Bondo Society and Female Genital Mutilation in Sierra Leone

The other day I was having a conversion with my brother when like every other chat we got distracted off  to something else we never planned of talking about. Actually what let to that was that as we were chatting about – honestly I can’t remember as we were hip hopping randomly around trends and happenings in the country in general, before I heard drums rolling from the main street outside – I could hear adults and young girls singing and clapping their hand.

I went outside to look at what was happening and there were these young beautiful girls dressed up in well designed African regalia, faced painted with white chalk and clay singing traditional folk songs and dancing behind a masquerade as they go from house to house performing dance acts and money will be given to them in appreciation.

I was stunned by the whole ambience, the rhythm of the music and the percussion coming from the drum got my head nodding to the tune – therein I was made to understand that these girls were celebrating their rite of passage from “Bondo” (a traditional society school for women).

In Sierra Leone it called “Bondo Society” – What usually happen is young girls, mostly in their puberty stage are taken to a secret place in an enclosed hut or house somewhere (bush) in the village/town/city which looked like a fenced forest, locally called “Bondo Bush” – therein these girl are said to be trained and taught the tenets of womanhood and genitalia mutilation procedures will be carried out on them by elders in completion of the rituals which mean they’ve now become a “full woman”.

It is a norm or let me say a tradition and expectation in Sierra Leone that as a woman if you have NOT attended “Bondo” society school you are an “incomplete woman” – it is a kind of a cliché that carry so much fuss and “August meeting effect” that parents especially mothers go all out to make sure that their child goes through the school before they reach 18.

It is believed among women in Sierra Leone that girls that have undergone female genital mutilation (Bondo School Society) earn more respect among their peersa than those who have not or never did.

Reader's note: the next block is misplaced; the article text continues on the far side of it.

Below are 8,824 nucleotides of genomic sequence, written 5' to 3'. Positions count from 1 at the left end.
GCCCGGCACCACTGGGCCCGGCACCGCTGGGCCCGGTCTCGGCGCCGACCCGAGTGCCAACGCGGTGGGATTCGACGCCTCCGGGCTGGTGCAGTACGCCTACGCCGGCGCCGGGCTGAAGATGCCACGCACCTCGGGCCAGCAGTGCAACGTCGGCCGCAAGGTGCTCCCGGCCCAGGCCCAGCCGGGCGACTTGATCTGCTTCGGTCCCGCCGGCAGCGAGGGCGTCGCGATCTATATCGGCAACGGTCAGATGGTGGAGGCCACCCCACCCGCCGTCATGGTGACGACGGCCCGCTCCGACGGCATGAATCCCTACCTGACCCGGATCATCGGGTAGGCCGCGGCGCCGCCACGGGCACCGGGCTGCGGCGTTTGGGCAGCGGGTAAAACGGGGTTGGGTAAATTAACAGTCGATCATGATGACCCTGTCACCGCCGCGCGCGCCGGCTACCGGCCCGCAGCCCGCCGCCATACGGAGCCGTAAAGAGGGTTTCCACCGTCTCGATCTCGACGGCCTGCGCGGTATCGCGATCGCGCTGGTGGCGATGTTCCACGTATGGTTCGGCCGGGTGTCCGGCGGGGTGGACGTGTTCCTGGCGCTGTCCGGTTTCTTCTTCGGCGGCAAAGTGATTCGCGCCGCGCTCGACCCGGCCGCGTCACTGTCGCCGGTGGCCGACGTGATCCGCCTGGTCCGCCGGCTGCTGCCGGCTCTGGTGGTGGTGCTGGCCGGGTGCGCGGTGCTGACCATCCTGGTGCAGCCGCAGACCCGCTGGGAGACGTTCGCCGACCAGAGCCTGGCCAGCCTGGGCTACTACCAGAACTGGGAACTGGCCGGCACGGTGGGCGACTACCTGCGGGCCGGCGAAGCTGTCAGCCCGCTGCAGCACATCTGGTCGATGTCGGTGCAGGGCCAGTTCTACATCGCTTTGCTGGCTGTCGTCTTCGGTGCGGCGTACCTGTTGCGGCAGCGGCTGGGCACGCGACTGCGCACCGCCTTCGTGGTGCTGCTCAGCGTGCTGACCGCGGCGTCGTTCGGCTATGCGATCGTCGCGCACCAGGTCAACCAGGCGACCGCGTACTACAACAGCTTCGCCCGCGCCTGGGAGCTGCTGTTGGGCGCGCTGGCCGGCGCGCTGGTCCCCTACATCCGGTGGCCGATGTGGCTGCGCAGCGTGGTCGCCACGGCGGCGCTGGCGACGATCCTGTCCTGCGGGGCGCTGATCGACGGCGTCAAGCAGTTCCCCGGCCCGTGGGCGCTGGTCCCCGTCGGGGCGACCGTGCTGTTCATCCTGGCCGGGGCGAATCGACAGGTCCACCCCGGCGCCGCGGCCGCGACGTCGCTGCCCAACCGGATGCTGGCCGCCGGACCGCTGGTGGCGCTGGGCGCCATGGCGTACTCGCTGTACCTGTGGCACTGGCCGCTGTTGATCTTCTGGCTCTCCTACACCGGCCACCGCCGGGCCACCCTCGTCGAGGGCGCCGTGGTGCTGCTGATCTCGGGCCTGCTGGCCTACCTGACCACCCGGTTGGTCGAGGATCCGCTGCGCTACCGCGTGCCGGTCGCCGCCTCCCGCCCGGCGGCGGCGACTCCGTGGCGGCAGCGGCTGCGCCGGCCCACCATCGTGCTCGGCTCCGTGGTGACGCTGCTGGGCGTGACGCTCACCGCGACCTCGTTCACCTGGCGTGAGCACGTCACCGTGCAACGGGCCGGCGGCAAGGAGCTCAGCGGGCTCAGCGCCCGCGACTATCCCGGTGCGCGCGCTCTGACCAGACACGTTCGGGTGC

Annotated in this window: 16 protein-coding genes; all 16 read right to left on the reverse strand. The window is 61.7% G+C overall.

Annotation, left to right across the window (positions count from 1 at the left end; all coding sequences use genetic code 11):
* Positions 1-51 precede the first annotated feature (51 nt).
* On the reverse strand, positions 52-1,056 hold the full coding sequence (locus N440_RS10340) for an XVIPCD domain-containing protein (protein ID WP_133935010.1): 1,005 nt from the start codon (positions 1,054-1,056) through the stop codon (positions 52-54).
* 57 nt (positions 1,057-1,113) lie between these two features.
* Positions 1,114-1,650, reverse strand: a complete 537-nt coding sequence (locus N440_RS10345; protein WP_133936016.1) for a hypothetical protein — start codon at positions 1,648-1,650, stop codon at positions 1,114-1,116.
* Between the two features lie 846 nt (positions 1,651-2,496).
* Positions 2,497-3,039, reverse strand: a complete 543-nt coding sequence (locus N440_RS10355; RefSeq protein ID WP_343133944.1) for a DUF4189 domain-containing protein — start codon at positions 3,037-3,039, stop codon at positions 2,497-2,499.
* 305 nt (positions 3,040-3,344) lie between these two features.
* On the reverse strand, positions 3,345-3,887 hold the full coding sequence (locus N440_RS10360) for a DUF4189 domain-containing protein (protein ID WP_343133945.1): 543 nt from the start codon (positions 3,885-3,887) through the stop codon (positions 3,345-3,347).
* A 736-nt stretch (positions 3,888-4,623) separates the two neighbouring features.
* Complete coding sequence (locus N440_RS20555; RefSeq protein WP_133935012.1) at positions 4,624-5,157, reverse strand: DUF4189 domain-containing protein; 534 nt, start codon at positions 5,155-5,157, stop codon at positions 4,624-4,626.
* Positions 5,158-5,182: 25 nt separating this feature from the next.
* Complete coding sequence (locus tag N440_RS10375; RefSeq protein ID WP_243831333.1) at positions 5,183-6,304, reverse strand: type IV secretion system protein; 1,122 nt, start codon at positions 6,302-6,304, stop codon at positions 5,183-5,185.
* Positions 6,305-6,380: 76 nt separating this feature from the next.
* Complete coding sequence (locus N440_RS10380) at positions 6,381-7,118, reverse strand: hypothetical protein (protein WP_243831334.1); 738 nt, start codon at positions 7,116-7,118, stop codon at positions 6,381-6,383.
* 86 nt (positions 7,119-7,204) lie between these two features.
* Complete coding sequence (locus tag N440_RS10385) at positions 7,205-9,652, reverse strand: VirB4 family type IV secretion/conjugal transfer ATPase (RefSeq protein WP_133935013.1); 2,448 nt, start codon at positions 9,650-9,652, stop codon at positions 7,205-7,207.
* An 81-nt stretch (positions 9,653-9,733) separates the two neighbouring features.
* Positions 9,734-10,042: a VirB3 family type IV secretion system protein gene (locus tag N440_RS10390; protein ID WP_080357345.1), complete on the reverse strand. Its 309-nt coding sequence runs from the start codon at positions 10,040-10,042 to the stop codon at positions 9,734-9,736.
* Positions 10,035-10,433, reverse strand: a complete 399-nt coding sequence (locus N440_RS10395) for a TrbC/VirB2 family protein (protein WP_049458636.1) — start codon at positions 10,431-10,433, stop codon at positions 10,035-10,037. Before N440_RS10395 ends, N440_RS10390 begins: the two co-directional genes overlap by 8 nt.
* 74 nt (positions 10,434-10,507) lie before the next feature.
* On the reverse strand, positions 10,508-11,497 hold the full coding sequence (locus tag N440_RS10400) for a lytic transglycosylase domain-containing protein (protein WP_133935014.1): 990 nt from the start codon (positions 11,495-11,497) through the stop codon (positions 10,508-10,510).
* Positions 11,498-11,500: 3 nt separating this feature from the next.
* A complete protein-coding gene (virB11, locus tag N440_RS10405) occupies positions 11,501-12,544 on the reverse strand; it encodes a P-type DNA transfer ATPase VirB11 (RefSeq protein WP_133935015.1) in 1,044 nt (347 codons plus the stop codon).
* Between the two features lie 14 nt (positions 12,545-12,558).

I was made to understand these girls undergo painful experience as their elders will use crude penknife to cut off part of their clitoris – some even bled from excessive loss of blood and they passed out in the process – some of the girls do die of pain from the experience.

Girls from age 11 are undergoing this ferrous experience daily in the Sierra Leonean society, all in the name of tradition.

It is estimated that between 100 and 140 million girls and women worldwide have undergone female genital mutilation – the removal of all or part of the female external genitalia as part of traditional institution rituals or marriage preparation customs.

The government of Sierra Leone I was made to understand has forbidden the practice for under age children but it not outrightly banned in the country so the practice is still being carried out despite NGO’s tremendous effort in raising awareness, among victims and perpetrators of this tradition.

According to statistics from the Family Support Unit of the Sierra Leone Police, sexual and gender based violence (SGBV) on teenagers has increased by 18% – the report also revealed that for every 100 (SGBV) related cases only 20 is likely to be prosecuted. These figures are a call for concern despite the mass education and awareness programs that is being carried out by the government to address this problem.

In February of this year, four female journalists were brutally attacked by the Bondo Society in Kenema, one of Sierra Leone’s largest cities. They were abducted, stripped and marched through the city after being accused of reporting on an anti-FGM campaign – this is how gross it can be with traditional fanatics in Sierra Leone – it took the Police and human right organization intervention before they were released.